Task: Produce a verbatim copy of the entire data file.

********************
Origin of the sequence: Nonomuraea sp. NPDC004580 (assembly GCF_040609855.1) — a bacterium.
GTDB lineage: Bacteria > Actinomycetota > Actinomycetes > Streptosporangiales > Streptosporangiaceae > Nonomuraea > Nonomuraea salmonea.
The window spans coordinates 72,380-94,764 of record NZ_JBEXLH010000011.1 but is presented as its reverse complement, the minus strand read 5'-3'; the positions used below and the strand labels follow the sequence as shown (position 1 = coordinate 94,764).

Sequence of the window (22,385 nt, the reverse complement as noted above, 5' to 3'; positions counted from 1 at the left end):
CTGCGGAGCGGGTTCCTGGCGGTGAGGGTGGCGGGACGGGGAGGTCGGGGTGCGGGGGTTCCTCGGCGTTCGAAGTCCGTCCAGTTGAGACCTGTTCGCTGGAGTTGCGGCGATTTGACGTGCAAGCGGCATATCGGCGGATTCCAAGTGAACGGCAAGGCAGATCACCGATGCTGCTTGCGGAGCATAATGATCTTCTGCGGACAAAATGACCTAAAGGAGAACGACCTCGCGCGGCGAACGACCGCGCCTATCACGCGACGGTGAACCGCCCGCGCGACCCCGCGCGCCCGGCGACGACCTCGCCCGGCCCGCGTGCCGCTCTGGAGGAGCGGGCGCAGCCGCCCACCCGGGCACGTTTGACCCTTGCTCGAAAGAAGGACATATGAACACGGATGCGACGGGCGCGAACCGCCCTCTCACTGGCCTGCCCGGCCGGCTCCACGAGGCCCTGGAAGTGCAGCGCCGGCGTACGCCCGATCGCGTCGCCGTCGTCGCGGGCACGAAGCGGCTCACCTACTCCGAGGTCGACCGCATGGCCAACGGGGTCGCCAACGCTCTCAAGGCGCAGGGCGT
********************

Origin of the sequence: Nonomuraea sp. NPDC004580 (assembly GCF_040609855.1) — a bacterium.
GTDB lineage: Bacteria > Actinomycetota > Actinomycetes > Streptosporangiales > Streptosporangiaceae > Nonomuraea > Nonomuraea salmonea.
The window spans coordinates 72,380-94,764 of record NZ_JBEXLH010000011.1 but is presented as its reverse complement, the minus strand read 5'-3'; the positions used below and the strand labels follow the sequence as shown (position 1 = coordinate 94,764).

Sequence of the window (22,385 nt, the reverse complement as noted above, 5' to 3'; positions counted from 1 at the left end):
CTGCGGAGCGGGTTCCTGGCGGTGAGGGTGGCGGGACGGGGAGGTCGGGGTGCGGGGGTTCCTCGGCGTTCGAAGTCCGTCCAGTTGAGACCTGTTCGCTGGAGTTGCGGCGATTTGACGTGCAAGCGGCATATCGGCGGATTCCAAGTGAACGGCAAGGCAGATCACCGATGCTGCTTGCGGAGCATAATGATCTTCTGCGGACAAAATGACCTAAAGGAGAACGACCTCGCGCGGCGAACGACCGCGCCTATCACGCGACGGTGAACCGCCCGCGCGACCCCGCGCGCCCGGCGACGACCTCGCCCGGCCCGCGTGCCGCTCTGGAGGAGCGGGCGCAGCCGCCCACCCGGGCACGTTTGACCCTTGCTCGAAAGAAGGACATATGAACACGGATGCGACGGGCGCGAACCGCCCTCTCACTGGCCTGCCCGGCCGGCTCCACGAGGCCCTGGAAGTGCAGCGCCGGCGTACGCCCGATCGCGTCGCCGTCGTCGCGGGCACGAAGCGGCTCACCTACTCCGAGGTCGACCGCATGGCCAACGGGGTCGCCAACGCTCTCAAGGCGCAGGGCGT